This is for you if you liked Off Season. Lots of Violence, gore, terrible stuff. Just when you want to fill your mind with creepy stuff because…. You are bored with your weekday!!
Offspring by Jack Ketchum
Offspring is a continuation of Off Season, but I like the Ketchum’s writing so much I used this book to bring me back to reading after a disappointing experience with a non-fiction book. Nothing like gore and violence to pull one back to reality.
Peter, the sheriff from Off Season is back, but he is not the sheriff. He has aged a lot and one of his former deputies is now sheriff. This is a good thing as Peter has devoted himself to alcohol, choosing it as a fill in exercise after his wife died.
The novel begins with a grisly murder scene. This causes the new sheriff to ask Peter for assistance. The crime scene suggests that the new murder is some type of copycat crime from years previous. During the previous crime, Peter went through a serious personal traumatic event; there might be redemption this time. Revealing what the event was would be a spoiler for the previous book.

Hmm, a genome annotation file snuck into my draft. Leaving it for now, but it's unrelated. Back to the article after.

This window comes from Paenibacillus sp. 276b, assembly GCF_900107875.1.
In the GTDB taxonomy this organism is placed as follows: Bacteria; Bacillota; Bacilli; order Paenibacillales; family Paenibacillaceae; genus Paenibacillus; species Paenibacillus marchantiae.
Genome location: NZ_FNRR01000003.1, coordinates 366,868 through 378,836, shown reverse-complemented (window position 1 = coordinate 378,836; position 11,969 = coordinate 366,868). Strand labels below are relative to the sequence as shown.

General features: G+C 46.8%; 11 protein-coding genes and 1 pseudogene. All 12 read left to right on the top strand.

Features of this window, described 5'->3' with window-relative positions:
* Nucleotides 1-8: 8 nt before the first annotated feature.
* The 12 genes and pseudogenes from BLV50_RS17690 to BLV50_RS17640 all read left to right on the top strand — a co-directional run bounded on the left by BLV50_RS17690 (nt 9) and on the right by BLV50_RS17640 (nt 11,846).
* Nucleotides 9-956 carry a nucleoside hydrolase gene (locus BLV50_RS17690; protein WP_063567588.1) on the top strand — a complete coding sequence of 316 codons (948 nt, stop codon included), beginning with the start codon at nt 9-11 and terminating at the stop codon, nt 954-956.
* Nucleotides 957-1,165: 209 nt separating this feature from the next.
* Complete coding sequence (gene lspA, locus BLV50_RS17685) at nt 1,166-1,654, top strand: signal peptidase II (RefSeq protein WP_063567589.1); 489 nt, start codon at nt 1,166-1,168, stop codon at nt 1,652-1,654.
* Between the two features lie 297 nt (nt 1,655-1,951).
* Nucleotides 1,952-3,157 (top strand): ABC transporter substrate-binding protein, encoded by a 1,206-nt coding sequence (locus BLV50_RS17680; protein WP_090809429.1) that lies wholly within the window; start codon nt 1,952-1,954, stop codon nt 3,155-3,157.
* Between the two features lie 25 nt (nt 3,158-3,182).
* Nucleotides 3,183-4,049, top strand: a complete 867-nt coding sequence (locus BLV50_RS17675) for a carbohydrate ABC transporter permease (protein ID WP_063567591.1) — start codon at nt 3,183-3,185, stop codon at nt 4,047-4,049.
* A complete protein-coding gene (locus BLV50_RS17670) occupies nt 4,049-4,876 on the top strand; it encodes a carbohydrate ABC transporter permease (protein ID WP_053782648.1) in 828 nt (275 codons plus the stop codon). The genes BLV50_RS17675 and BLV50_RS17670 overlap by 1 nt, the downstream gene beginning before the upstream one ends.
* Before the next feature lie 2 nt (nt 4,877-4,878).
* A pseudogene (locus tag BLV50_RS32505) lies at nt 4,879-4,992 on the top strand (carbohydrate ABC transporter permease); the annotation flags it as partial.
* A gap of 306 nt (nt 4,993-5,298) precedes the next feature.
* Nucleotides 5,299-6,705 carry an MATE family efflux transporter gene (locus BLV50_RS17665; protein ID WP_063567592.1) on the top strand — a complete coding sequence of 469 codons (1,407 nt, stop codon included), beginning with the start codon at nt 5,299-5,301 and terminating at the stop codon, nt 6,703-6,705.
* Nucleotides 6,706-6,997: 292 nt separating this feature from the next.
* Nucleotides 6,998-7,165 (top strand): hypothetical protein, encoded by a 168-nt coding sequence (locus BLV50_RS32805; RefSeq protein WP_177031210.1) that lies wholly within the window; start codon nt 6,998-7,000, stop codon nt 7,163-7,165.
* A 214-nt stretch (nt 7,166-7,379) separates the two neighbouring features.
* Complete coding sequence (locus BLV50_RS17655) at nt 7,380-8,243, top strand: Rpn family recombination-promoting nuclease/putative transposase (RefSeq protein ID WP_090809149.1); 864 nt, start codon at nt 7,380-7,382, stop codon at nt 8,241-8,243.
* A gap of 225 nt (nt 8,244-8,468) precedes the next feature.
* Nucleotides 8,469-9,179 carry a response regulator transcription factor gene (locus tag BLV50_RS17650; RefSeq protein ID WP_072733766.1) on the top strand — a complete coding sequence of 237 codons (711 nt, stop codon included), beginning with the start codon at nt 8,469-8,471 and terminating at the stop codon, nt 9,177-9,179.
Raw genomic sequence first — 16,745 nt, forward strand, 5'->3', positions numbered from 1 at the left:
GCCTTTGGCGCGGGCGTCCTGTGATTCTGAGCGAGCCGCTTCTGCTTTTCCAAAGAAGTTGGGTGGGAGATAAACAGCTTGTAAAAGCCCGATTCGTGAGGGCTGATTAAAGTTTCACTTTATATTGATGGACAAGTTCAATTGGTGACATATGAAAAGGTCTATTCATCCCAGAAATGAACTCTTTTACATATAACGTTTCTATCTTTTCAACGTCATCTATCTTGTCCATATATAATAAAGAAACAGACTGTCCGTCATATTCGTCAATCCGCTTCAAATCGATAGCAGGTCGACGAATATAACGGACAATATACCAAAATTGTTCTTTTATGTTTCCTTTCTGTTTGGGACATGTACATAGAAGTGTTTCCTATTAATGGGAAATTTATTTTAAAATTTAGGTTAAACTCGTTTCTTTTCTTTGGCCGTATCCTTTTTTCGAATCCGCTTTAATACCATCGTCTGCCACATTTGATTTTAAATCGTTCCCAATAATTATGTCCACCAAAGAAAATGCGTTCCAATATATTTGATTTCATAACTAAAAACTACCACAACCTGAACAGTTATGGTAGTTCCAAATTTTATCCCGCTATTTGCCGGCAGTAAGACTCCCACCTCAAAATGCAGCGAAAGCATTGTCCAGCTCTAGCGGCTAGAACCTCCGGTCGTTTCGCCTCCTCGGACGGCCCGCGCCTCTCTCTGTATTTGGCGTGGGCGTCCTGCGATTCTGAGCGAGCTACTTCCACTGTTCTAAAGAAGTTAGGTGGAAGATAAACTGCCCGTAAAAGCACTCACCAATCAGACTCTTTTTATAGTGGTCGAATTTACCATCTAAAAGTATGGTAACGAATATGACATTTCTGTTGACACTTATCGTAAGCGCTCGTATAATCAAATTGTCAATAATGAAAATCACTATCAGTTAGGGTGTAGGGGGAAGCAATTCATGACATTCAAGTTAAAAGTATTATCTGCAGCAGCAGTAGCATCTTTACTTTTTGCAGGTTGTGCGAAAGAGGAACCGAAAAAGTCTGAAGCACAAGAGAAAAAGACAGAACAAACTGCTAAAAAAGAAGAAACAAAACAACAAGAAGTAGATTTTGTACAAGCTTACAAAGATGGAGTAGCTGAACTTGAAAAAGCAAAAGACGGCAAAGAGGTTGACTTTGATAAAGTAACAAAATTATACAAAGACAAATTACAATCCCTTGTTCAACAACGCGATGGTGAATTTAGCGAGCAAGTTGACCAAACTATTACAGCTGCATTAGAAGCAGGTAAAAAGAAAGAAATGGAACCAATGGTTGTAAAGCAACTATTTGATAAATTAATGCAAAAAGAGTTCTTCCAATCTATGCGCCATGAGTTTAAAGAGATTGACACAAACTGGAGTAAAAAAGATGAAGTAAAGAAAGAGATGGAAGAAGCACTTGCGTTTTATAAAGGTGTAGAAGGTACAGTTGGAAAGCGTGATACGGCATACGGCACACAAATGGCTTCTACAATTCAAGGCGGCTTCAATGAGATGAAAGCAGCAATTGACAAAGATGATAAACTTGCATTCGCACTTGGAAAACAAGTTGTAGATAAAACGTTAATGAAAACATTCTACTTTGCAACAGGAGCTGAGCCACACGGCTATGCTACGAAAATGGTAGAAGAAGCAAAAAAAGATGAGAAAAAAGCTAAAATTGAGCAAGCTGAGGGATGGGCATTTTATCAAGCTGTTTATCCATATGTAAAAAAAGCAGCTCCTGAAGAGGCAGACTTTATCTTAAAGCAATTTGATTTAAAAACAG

All the characters have their own problems in their everyday lives that will be emphasized and played out in the gruesome new reality they are about to enter. There is an abusive husband, Steven, who does not confine his abuse to his wife. He will commit an ultimate betrayal of Claire, his wife.
David and Amy are a successful yuppie couple on the road to success. They are friends with Claire but not friends with Steven as they try to help Claire leave Stephen.
The hero of the story is Luke, the son of Claire and Stephen. He is very young to accomplish the physical feats described and this is where the novel approaches fantasy. But how can a novel avoid fantasy with creatures that have names like First Stolen, Second Stolen, Woman, Eartheater, Rabbit, and Cow, to name a few. The unusually named group are a set of sub-humans living in the wild and following a pagan belief that demands blood sacrifice. And they are cannibals. Contact between these two groups provide the horror.
The surprises in the book, setting aside gory scenes, come from the characters who die and the circumstances leading to their deaths. This is not a read for the squeamish. I find Ketchum’s novels a break in the routine of my To Be Read (TBR) books.